The Pitchfork 500 The Brits Are Coming Part 2 – Wyatt to Scritti Politti

Robert Wyatt – Shipbuilding
Bauhaus – Third Uncle
Adam and the Ants – Kings of the Wild Frontier
Scritti Politti – The ‘Sweetest Girl’

Robert Wyatt’s one of Britain’s great cult musicians, having influenced everyone from Billy Bragg to Bjork. But till now I don’t think I’ve ever really sat down and properly listened to anything of his. Sure, I’ve heard him on the radio and all, but I’ve never properly listened to him. And what a fine experience it is. For a start, he really doesn’t sound like he looks:

God, If He Was From Bristol

God, If He Was From Bristol

Instead of sounding like a gruff blues or folk singer, he has a high, almost keening voice, suiting perfectly the song presented here, “Shipbuilding”. Written by Elvis Costello and Madness producer Clive Langer, the song tells of how the Falklands war both rejuvenated downtrodden shipbuilding towns, which built new ships to replace the ones lost in the war, and simultaneously sent the young men of those towns off to war to be killed:

“Within weeks they’ll be re-opening the shipyard\And notifying the next of kin once again”

Well worth three minutes of your time.

Ah, Bauhaus. Now this takes me back to my teenage semi-goth years (I always liked bands like A Certain Ratio, New Order and Cabaret Voltaire to ever go Full Goth) listening to the likes of “Bela Lugosi’s Dead”. Listening to it now on Spotify, I’d forgotten quite how dubby the opening few minutes are. Maybe there’s a bit more to these Goth folks than met the eye.

“Third Uncle” is much less dubby than their most famous track, and much more the rocky post-punk band they really were. Lots of phaser on Daniel Ash’s messed-up guitar sound. Pete Murphy’s multi-tracked, desperate, angry vocals. But what’s noticable now is how many of their most famous songs are cover versions, this being a Brian Eno tune. And frankly, his version is that bit better. Sorry chaps. And I do have to wonder why a cover version’s on here again (and this is a theme I shall return to next article).

Adam and the Ants still can’t be treated seriously by most people. But, alongside all the Antmusic stuff, he was a pretty shrewd operator, and by singing “Ridicule is nothing to be scared of” in his biggest hit, he was able to clearly define himself as a combination of absurd and vital.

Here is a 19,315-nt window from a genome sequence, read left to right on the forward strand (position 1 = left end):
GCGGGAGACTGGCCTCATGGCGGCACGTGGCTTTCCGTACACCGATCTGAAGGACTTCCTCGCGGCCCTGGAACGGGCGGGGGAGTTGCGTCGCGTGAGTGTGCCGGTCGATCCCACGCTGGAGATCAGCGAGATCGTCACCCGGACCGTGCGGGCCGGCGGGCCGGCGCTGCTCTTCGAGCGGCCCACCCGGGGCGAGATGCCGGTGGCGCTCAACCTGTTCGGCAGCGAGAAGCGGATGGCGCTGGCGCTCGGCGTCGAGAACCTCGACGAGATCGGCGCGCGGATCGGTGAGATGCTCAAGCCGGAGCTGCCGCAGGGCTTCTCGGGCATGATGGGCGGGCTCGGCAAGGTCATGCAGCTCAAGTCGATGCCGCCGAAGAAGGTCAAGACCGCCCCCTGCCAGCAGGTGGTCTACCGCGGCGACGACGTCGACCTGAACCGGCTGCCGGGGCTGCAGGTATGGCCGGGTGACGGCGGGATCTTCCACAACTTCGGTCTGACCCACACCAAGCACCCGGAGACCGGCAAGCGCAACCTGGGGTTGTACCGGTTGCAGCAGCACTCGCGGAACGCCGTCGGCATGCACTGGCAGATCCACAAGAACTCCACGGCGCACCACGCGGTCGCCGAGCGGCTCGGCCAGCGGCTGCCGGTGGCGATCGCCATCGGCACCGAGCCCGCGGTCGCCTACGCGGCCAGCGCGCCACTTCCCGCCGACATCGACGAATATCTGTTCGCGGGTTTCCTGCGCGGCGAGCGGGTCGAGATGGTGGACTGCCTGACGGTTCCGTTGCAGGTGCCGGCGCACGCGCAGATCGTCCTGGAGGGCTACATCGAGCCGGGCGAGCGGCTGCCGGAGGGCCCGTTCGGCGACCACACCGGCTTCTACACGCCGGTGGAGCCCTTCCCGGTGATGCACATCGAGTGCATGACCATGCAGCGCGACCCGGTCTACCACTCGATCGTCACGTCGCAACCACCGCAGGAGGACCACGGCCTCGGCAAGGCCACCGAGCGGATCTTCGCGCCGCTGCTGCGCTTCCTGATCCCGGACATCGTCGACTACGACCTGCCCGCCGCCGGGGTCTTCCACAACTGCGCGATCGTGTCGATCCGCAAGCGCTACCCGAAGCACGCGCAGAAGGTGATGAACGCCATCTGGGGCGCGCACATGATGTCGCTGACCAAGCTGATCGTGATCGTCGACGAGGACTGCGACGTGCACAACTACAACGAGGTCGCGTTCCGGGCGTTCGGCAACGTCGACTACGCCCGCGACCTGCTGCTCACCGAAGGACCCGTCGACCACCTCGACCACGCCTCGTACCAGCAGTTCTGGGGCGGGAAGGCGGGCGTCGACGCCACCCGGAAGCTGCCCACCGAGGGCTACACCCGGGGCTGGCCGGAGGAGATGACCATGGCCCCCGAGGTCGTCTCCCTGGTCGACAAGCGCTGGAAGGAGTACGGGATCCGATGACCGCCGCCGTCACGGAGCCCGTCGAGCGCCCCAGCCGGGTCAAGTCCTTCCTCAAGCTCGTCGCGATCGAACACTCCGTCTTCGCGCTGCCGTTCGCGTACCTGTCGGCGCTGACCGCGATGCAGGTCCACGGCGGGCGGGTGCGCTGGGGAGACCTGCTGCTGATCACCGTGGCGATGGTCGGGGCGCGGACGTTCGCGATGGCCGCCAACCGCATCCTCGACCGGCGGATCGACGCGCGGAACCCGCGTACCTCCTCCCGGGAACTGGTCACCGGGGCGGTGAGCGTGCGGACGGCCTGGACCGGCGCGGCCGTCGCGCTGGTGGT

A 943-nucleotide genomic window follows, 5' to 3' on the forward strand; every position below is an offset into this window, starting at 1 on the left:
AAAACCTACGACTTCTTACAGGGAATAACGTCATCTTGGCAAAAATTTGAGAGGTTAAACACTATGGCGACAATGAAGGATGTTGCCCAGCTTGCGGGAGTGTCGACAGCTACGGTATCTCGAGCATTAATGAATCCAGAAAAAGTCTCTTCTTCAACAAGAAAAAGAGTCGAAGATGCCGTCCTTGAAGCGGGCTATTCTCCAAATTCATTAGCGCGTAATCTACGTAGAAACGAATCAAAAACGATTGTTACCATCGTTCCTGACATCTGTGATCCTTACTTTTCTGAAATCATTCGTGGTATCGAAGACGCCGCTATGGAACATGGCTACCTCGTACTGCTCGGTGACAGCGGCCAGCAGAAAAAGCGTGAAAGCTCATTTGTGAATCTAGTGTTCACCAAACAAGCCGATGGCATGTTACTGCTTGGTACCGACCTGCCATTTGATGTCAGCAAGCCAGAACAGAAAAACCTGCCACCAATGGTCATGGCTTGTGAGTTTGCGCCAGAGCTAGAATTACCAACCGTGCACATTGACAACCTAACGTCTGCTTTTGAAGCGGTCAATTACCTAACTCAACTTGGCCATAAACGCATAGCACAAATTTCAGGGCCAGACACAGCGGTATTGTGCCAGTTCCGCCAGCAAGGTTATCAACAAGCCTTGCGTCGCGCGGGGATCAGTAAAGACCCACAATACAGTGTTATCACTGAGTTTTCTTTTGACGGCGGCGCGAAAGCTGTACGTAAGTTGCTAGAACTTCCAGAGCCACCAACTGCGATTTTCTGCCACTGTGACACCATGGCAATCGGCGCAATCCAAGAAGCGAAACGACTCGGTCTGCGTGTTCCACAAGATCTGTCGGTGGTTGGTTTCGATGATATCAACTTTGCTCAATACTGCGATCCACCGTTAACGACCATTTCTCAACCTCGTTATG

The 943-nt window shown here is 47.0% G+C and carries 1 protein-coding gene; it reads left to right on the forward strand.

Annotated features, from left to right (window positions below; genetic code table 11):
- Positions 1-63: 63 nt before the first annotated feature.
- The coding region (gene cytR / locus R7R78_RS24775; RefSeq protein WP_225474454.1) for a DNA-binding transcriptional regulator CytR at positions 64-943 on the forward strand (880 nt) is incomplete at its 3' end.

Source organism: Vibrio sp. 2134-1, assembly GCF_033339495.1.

Ant had been around for a couple of years until he hooked up with dodgy impresario Malcolm McLaren1, who threw him a bone with the idea of using African tribal rhythms to underpin his sound, and then nicked his whole band. Undeterred – indeed, driven by this treachery – he hired a new set of musicians and had 6 hits in the UK in two years. Pitchfork have chosen “Kings Of The Wild Frontier” as their pick of his records, but it’s just got to be Stand And Deliver. Or Ant Music. Or Prince Charming. Oh, I don’t know.

But this song is probably the best to demonstrate the whole Burundi drumming thang:

He was dreadfully handsome, wasn’t he? Anyway, for that whole period, he showed how you could mix an absurd image, strong tunes, and more than a hint of tongue-in-cheek showmanship, into a huge pop monster.

Green Gartside, main man of Scritti Politti, never painted a stripe across his face and pranced round dressed up as a dandy highwayman. He was far too arty for such japes. Originally a knotty, angular post-punk band, heavily influenced by The Pop Group and Gang Of Four and huge piles of speed and alcohol, Green totally changed his sound after a night out following a show ended up with a stay in hospital. Whilst recuperating at his parents cottage in Wales (rock and roll, dude!) he decided to move the band in a pop direction, fusing soul, funk and lover’s rock with traditional English pop music. And what’s more, he wanted hits, lots of them.

The first song released on the new direction was “The ‘Sweetest Girl'”. So sweet that it could send a diabetic into a hyperglycemic coma from 10 paces, and featuring Robert Wyatt on piano, it wasn’t a hit (it only got to number 64 in the UK chart), but it did demonstrate what Green could do once he threw off his self-imposed Marxist shackles. And the hits would come, eventually.

Not sure it’s really my thing though. It makes my teeth ache.

That’s the second part of the four part The Brits Are Coming series, and it has to be said, the weakest by far. There’s some right crackers coming up, I can tell you.

1 Read the section on Bow Wow Wow in Simon Reynolds’ excellent “Rip it Up and Start Again if you want to find out just how dodgy. If he did that sort of thing these days, he’d be put in prison, and rightfully so.

MP3: 92-shipbuilding

MP3: 94-kings-of-the-wild-frontier

The whole list is available here.

Buy Robert Wyatt’s “His Greatest Misses” (CD)

Buy “Bauhaus – 1979-1983 Volume One” (CD/MP3)

Buy Adam Ant’s “Hits” (MP3) (And A Right Bargain!)

Buy Scritti Politti’s “Early” (CD)

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